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Witch Hazel (Looney Tunes)

Witch Hazel is an animated cartoon character in the Warner Bros. Looney Tunes and Merrie Melodies series of cartoons. Disney, MGM, Famous Studios, and the Little Lulu comic book also had characters named Witch Hazel, and Rembrandt Films had one named Hazel Witch. This article is chiefly concerned with the character who appeared in Warner Bros. films.

"Witch hazel" is a pun on the name of a North American shrub and the herbal medicine derived from it.

Animator Chuck Jones, of his own admission, got the idea of Witch Hazel from the Disney cartoon Trick or Treat (1952), which featured a good-natured witch squaring off with Donald Duck. Enamored of the character's voice characterization, provided by June Foray, Jones developed his own Witch Hazel character for the Bugs Bunny short Bewitched Bunny (1954). The story retells the classic fairy tale "Hansel and Gretel", and Witch Hazel, naturally, plays the witch who tries to cook and eat the children. Bugs Bunny witnesses her coaxing the children inside, however, and saves the youths from Witch Hazel's clutches. However, once the witch realizes that Bugs is a rabbit, she chases him to put him into her witch's brew. Bugs eventually uses Hazel's own magic against her and transforms her into a sexy female bunny, prompting the comment, "But aren't they all witches inside?" As Jones was unable to get Foray to play the role, Bea Benaderet supplied the witch's voice.

Despite their common name, Jones's Witch Hazel is a much different beast from her counterpart in the earlier Disney film. The Looney Tunes character is highly stylized. Her rotund, green-skinned body is wrapped in plain, blue dress and supported by twiglike legs. She has wild black hair from which hairpins fly and spin in midair, whenever she zooms off on her broom, and she wears a crumpled black hat. Her nose and chin jut bulbously from her face, and her mouth sports a single tooth. She's a more villainous creature than Disney's witch, as well; the Looney Tunes Hazel lures children into her house to eat them. Nonetheless, she has a strong sense of humor; she frequently says things that cause her to break into hysterical, cackling laughter.

Jones finally succeeded in wooing Foray into taking on the role of Witch Hazel for the 1956 cartoon Broom-Stick Bunny. Foray had reservations about Jones "stealing" a character from Disney, but Jones knew that there was no way for Disney to establish ownership of the name since "witch hazel" is the name of an alcohol rub. Foray would perform the character for the final two cartoons in the series.

Broom-Stick Bunny is usually cited as Jones' funniest Witch Hazel outing. The cartoon begins with Hazel asking the genie of the magic mirror who is the ugliest (a plot similar to the one in Snow White and the Seven Dwarves). The scene cuts to Bugs trick-or-treating on Halloween as a witch. When he visits the isolated house of Witch Hazel, she mistakes Bugs-in-witch-costume for the genuine article. Jealous that this newcomer is uglier than she, Witch Hazel invites the "witch" inside her strange home (beautifully rendered by layout artists Ernest Nordli and Phil DeGuard) for some "Pretty Potion" disguised as tea. Bugs removes his mask to drink, sending Witch Hazel into a frenzy & mad dash; it seems that a rabbit is the missing ingredient for her witch's brew. Hazel soon chases Bugs and captures him by tricking him with a carrot. Hazel was about to kill Bugs, but when she looked into his big sad eyes, she cried and said that he reminded her of her pet tarantula Paul. Bugs tried to calm her down with a beverage. In the end, Hazel takes the Pretty Potion, a fate worse than death for a woman who relishes her croneliness. The potion transformed her into a beautiful, pink-skinned redhead. Horrified at her appearance, she ran to the magic mirror and (in a newly softened voice matching her beautiful appearance) asked if she was still ugly. The genie took a surprised look at her and tried to grab her. Hazel went on her broom and flew off into the night sky with the genie chasing after her on his magic carpet. Bugs then calls Air Raid Headquarters about them. Critics have praised the film's witty dialogue, written by Tedd Pierce, such as Hazel's question to Bugs-in-costume, "Tell me, who undoes your hair? Why, it's absolutely hideous!"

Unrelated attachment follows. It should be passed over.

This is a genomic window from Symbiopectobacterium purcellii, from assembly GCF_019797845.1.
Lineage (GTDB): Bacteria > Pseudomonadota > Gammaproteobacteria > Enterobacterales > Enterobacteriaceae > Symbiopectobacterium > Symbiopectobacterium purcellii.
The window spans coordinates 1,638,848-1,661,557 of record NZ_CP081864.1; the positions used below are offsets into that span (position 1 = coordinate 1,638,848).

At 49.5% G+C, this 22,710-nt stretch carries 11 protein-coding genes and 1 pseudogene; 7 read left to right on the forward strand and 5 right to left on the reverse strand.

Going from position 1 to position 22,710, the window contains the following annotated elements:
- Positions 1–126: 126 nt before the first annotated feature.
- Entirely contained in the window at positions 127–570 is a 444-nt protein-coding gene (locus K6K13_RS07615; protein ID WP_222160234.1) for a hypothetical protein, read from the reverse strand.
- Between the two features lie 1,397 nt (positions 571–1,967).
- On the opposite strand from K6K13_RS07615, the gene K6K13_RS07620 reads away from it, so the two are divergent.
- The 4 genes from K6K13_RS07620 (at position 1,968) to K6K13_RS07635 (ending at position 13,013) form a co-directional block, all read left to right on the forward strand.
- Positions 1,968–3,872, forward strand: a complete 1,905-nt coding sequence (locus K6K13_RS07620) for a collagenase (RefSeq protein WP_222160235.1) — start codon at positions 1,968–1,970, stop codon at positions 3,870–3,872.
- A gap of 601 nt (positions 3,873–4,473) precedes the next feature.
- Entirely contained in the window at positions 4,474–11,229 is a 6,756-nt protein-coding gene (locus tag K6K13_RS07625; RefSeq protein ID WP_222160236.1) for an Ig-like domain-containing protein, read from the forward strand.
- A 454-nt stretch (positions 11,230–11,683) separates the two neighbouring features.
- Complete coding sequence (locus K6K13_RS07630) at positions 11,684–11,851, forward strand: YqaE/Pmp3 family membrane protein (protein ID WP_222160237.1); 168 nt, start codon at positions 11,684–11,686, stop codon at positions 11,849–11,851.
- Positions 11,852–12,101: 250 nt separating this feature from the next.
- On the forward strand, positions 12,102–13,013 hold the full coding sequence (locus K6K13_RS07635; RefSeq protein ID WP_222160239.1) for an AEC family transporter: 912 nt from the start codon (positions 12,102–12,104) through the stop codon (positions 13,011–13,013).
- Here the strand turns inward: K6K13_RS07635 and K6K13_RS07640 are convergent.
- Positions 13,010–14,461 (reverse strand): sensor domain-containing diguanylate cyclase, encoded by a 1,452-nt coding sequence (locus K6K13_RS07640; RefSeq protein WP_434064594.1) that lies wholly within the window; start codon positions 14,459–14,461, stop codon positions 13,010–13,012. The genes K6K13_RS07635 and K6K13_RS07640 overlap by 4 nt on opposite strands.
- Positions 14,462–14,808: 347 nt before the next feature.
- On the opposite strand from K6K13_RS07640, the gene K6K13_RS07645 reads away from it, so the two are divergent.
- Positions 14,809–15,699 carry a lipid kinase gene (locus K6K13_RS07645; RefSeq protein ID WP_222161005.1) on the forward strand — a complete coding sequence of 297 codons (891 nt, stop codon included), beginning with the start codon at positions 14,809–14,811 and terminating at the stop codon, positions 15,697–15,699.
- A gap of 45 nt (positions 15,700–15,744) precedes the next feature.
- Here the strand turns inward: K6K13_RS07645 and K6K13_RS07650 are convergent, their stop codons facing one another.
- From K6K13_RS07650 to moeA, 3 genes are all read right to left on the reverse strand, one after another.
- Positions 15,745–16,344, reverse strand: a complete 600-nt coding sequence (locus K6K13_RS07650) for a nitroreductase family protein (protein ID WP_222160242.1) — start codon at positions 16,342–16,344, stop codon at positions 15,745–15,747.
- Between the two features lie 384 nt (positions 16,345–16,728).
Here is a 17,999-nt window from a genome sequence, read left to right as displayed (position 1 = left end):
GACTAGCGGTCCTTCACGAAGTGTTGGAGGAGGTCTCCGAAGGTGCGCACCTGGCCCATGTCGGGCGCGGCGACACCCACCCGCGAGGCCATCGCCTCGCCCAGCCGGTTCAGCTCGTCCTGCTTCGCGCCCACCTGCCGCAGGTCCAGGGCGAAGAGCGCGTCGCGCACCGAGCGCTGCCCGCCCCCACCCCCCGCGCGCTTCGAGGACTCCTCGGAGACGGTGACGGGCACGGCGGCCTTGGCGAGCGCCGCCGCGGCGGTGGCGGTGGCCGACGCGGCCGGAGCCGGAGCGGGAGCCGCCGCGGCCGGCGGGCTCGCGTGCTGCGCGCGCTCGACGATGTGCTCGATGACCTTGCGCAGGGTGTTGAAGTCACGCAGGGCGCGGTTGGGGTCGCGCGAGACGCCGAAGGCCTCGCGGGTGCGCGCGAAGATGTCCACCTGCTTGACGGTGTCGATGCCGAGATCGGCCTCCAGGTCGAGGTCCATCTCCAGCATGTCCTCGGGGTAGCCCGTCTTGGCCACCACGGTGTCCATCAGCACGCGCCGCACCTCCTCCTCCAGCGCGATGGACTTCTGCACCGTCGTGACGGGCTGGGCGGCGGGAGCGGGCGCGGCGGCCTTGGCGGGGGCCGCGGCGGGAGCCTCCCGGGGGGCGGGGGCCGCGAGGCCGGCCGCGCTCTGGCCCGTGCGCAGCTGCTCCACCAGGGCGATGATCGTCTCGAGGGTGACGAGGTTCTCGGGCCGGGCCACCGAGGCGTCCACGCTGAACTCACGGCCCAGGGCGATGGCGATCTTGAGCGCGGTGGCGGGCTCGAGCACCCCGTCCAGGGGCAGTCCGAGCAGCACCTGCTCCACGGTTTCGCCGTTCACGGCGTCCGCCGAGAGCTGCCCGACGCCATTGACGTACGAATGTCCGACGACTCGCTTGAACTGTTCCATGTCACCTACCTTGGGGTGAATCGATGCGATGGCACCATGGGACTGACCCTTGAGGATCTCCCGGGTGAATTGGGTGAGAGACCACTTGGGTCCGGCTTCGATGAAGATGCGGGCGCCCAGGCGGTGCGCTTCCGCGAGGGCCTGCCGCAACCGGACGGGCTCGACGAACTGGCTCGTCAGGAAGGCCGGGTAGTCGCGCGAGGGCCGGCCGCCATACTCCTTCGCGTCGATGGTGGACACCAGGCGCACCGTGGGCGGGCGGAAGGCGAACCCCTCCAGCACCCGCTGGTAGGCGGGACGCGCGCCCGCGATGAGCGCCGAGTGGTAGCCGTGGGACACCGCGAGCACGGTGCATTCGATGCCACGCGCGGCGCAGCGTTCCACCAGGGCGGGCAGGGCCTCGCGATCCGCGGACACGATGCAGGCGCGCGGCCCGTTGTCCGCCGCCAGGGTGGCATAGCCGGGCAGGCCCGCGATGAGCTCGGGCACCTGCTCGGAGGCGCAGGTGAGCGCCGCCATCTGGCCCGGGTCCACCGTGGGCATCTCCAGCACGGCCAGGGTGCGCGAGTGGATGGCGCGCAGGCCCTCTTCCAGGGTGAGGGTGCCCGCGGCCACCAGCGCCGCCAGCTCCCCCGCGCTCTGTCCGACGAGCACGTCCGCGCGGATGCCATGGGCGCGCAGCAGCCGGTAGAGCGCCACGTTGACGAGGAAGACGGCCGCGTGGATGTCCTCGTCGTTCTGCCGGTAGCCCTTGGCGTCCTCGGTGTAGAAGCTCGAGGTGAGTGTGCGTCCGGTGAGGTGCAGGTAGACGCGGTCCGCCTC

Jones would pit Bugs against Witch Hazel in one final cartoon, A Witch's Tangled Hare (1959), a parody of Macbeth. Rabbit is once again the missing ingredient to Witch Hazel's brew, and Bugs happens to be in the area. Meanwhile, a William Shakespeare look-alike observes the action in search of inspiration.

The 1963 Bugs Bunny short Transylvania 6-5000 features a brief, silent cameo appearance from Witch Hazel (or a character very similar to her), as Bugs transforms the cartoon's vampire antagonist into her through the use of a magic spell.

Once production shifted to DePatie-Freleng Enterprises, Witch Hazel appeared in the 1966 cartoon A Haunting We Will Go, which also starred Daffy Duck and Speedy Gonzales.

Witch Hazel has since appeared in cameos in various Warner Bros. productions, such as the movie Space Jam (1996), the video games Bugs Bunny: Lost in Time (in which she appears as a boss and also appears on the cover of the game) and Looney Tunes Collector: Alert! (2000), and one episode each of The Sylvester and Tweety Mysteries, Pinky & The Brain, and Duck Dodgers (the latter of which references Broom-Stick Bunny). She even made a cameo in the deleted "pig head scene" in Who Framed Roger Rabbit, in which she can be seen flying around on her broomstick before she gets struck by lightning.

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